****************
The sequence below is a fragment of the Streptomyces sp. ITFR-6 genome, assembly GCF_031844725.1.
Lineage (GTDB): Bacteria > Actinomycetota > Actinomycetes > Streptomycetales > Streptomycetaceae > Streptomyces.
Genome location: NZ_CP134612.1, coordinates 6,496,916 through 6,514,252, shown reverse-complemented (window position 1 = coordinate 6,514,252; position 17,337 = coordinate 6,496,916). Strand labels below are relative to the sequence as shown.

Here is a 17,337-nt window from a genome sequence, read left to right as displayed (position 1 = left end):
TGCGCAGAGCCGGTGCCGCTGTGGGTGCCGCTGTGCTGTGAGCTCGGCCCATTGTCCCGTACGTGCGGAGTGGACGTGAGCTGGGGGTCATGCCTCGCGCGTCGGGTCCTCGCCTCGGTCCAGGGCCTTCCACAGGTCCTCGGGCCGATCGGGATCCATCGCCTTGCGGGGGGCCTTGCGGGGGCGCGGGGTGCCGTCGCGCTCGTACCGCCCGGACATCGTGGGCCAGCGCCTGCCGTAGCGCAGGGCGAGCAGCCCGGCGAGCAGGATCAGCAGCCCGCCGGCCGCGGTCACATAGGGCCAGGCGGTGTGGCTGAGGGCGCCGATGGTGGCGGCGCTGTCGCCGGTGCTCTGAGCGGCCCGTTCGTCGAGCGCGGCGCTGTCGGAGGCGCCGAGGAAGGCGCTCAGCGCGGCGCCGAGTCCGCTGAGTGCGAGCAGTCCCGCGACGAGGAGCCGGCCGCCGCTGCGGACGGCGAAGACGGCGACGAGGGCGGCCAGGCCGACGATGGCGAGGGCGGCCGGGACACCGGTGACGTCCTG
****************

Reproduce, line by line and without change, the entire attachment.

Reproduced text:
The sequence below is a fragment of the Streptomyces sp. ITFR-6 genome, assembly GCF_031844725.1.
Lineage (GTDB): Bacteria > Actinomycetota > Actinomycetes > Streptomycetales > Streptomycetaceae > Streptomyces.
Genome location: NZ_CP134612.1, coordinates 6,496,916 through 6,514,252, shown reverse-complemented (window position 1 = coordinate 6,514,252; position 17,337 = coordinate 6,496,916). Strand labels below are relative to the sequence as shown.

Here is a 17,337-nt window from a genome sequence, read left to right as displayed (position 1 = left end):
TGCGCAGAGCCGGTGCCGCTGTGGGTGCCGCTGTGCTGTGAGCTCGGCCCATTGTCCCGTACGTGCGGAGTGGACGTGAGCTGGGGGTCATGCCTCGCGCGTCGGGTCCTCGCCTCGGTCCAGGGCCTTCCACAGGTCCTCGGGCCGATCGGGATCCATCGCCTTGCGGGGGGCCTTGCGGGGGCGCGGGGTGCCGTCGCGCTCGTACCGCCCGGACATCGTGGGCCAGCGCCTGCCGTAGCGCAGGGCGAGCAGCCCGGCGAGCAGGATCAGCAGCCCGCCGGCCGCGGTCACATAGGGCCAGGCGGTGTGGCTGAGGGCGCCGATGGTGGCGGCGCTGTCGCCGGTGCTCTGAGCGGCCCGTTCGTCGAGCGCGGCGCTGTCGGAGGCGCCGAGGAAGGCGCTCAGCGCGGCGCCGAGTCCGCTGAGTGCGAGCAGTCCCGCGACGAGGAGCCGGCCGCCGCTGCGGACGGCGAAGACGGCGACGAGGGCGGCCAGGCCGACGATGGCGAGGGCGGCCGGGACACCGGTGACGTCCTG